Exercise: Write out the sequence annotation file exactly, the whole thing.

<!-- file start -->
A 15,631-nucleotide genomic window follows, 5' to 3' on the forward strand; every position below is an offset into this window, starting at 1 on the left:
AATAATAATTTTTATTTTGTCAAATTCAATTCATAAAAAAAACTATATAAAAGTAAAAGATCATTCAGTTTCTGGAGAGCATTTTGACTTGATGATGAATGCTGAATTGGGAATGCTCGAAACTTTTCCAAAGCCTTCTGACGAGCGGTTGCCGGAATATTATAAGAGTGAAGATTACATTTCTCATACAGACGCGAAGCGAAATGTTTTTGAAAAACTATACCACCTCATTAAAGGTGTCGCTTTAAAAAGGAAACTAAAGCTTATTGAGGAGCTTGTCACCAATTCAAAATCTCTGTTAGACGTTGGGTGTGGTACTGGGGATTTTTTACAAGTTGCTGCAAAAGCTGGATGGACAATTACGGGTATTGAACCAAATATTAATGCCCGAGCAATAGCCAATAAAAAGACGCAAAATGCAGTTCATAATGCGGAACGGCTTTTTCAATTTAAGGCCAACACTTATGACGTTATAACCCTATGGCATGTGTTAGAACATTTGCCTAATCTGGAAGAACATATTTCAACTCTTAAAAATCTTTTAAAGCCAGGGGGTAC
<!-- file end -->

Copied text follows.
A 15,631-nucleotide genomic window follows, 5' to 3' on the forward strand; every position below is an offset into this window, starting at 1 on the left:
AATAATAATTTTTATTTTGTCAAATTCAATTCATAAAAAAAACTATATAAAAGTAAAAGATCATTCAGTTTCTGGAGAGCATTTTGACTTGATGATGAATGCTGAATTGGGAATGCTCGAAACTTTTCCAAAGCCTTCTGACGAGCGGTTGCCGGAATATTATAAGAGTGAAGATTACATTTCTCATACAGACGCGAAGCGAAATGTTTTTGAAAAACTATACCACCTCATTAAAGGTGTCGCTTTAAAAAGGAAACTAAAGCTTATTGAGGAGCTTGTCACCAATTCAAAATCTCTGTTAGACGTTGGGTGTGGTACTGGGGATTTTTTACAAGTTGCTGCAAAAGCTGGATGGACAATTACGGGTATTGAACCAAATATTAATGCCCGAGCAATAGCCAATAAAAAGACGCAAAATGCAGTTCATAATGCGGAACGGCTTTTTCAATTTAAGGCCAACACTTATGACGTTATAACCCTATGGCATGTGTTAGAACATTTGCCTAATCTGGAAGAACATATTTCAACTCTTAAAAATCTTTTAAAGCCAGGGGGTAC